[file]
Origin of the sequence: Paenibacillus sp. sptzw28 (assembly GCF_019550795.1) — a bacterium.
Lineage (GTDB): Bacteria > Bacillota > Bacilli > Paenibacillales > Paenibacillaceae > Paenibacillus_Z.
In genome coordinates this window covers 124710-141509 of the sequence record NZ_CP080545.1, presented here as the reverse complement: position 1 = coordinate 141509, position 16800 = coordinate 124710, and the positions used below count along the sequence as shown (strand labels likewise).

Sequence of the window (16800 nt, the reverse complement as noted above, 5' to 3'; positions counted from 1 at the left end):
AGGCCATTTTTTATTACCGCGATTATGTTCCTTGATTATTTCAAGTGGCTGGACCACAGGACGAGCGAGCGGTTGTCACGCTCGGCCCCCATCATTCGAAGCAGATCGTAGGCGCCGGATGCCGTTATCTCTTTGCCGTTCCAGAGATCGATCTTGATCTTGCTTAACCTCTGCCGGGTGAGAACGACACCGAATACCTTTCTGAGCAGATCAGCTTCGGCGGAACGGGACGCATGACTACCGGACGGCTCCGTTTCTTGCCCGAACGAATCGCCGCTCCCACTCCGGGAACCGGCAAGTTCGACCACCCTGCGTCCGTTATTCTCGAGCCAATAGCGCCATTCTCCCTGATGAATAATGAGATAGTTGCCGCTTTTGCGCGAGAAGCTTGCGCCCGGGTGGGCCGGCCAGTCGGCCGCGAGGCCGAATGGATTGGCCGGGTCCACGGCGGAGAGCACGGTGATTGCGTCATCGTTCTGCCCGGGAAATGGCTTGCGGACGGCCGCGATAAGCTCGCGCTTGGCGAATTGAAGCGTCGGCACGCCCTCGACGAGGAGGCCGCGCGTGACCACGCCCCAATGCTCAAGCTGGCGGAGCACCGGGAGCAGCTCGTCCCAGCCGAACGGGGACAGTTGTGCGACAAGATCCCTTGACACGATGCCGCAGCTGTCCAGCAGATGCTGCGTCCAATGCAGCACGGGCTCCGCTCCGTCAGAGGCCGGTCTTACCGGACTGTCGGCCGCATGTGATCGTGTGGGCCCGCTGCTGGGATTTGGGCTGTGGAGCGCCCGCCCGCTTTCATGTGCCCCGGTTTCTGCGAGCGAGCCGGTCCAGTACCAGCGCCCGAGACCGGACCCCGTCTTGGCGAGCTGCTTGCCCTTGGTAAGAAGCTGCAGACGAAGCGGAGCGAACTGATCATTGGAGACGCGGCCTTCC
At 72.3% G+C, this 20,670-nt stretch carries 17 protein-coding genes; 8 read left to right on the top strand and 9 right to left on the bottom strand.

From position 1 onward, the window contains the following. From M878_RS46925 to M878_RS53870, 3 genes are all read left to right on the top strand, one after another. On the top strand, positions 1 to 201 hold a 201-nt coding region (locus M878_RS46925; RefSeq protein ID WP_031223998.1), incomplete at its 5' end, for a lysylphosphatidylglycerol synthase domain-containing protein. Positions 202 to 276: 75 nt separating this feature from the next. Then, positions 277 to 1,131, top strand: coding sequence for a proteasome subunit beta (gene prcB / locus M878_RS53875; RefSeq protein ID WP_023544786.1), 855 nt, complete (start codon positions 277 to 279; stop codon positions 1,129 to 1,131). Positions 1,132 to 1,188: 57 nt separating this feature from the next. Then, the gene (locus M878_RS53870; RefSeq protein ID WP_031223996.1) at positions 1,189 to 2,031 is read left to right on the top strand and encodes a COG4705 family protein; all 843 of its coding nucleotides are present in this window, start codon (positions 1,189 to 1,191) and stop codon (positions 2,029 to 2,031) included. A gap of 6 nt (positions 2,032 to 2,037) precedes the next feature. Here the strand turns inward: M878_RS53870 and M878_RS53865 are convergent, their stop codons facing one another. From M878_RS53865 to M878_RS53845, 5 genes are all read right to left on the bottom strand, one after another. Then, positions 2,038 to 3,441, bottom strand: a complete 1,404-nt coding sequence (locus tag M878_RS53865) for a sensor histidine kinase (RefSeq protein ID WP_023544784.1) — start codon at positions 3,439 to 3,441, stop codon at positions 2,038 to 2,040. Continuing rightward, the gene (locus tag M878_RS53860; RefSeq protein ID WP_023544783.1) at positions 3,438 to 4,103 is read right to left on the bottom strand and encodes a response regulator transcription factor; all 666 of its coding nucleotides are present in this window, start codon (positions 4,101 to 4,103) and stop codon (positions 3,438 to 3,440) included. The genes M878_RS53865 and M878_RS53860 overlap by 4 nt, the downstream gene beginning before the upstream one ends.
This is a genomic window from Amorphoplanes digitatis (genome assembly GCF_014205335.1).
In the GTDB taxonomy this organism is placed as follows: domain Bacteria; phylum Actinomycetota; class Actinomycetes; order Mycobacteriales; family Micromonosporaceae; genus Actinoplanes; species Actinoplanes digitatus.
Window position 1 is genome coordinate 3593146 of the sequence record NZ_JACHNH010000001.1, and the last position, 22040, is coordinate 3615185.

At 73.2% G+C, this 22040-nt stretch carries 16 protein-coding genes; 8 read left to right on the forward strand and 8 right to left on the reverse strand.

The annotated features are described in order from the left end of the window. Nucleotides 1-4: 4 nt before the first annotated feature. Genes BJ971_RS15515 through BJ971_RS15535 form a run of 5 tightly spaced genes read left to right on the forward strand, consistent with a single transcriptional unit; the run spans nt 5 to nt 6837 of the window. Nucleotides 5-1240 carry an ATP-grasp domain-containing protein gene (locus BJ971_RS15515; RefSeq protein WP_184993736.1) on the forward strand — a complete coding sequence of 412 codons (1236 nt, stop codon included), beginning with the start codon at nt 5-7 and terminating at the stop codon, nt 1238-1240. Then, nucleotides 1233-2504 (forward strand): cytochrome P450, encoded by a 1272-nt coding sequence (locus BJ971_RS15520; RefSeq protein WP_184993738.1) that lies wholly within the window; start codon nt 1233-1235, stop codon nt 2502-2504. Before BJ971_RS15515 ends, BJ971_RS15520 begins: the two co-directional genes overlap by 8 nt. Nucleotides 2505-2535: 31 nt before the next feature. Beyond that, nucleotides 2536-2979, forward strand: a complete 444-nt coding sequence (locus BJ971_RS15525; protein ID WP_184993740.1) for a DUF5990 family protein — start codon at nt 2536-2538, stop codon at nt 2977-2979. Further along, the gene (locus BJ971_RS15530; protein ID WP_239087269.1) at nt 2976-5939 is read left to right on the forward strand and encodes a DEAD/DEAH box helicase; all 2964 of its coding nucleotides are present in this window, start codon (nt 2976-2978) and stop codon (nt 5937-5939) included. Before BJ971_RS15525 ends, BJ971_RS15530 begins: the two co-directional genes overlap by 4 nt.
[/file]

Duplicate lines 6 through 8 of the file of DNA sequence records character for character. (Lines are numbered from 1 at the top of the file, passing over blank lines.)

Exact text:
At 72.3% G+C, this 20,670-nt stretch carries 17 protein-coding genes; 8 read left to right on the top strand and 9 right to left on the bottom strand.

From position 1 onward, the window contains the following. From M878_RS46925 to M878_RS53870, 3 genes are all read left to right on the top strand, one after another. On the top strand, positions 1 to 201 hold a 201-nt coding region (locus M878_RS46925; RefSeq protein ID WP_031223998.1), incomplete at its 5' end, for a lysylphosphatidylglycerol synthase domain-containing protein. Positions 202 to 276: 75 nt separating this feature from the next. Then, positions 277 to 1,131, top strand: coding sequence for a proteasome subunit beta (gene prcB / locus M878_RS53875; RefSeq protein ID WP_023544786.1), 855 nt, complete (start codon positions 277 to 279; stop codon positions 1,129 to 1,131). Positions 1,132 to 1,188: 57 nt separating this feature from the next. Then, the gene (locus M878_RS53870; RefSeq protein ID WP_031223996.1) at positions 1,189 to 2,031 is read left to right on the top strand and encodes a COG4705 family protein; all 843 of its coding nucleotides are present in this window, start codon (positions 1,189 to 1,191) and stop codon (positions 2,029 to 2,031) included. A gap of 6 nt (positions 2,032 to 2,037) precedes the next feature. Here the strand turns inward: M878_RS53870 and M878_RS53865 are convergent, their stop codons facing one another. From M878_RS53865 to M878_RS53845, 5 genes are all read right to left on the bottom strand, one after another. Then, positions 2,038 to 3,441, bottom strand: a complete 1,404-nt coding sequence (locus tag M878_RS53865) for a sensor histidine kinase (RefSeq protein ID WP_023544784.1) — start codon at positions 3,439 to 3,441, stop codon at positions 2,038 to 2,040. Continuing rightward, the gene (locus tag M878_RS53860; RefSeq protein ID WP_023544783.1) at positions 3,438 to 4,103 is read right to left on the bottom strand and encodes a response regulator transcription factor; all 666 of its coding nucleotides are present in this window, start codon (positions 4,101 to 4,103) and stop codon (positions 3,438 to 3,440) included. The genes M878_RS53865 and M878_RS53860 overlap by 4 nt, the downstream gene beginning before the upstream one ends.
This is a genomic window from Amorphoplanes digitatis (genome assembly GCF_014205335.1).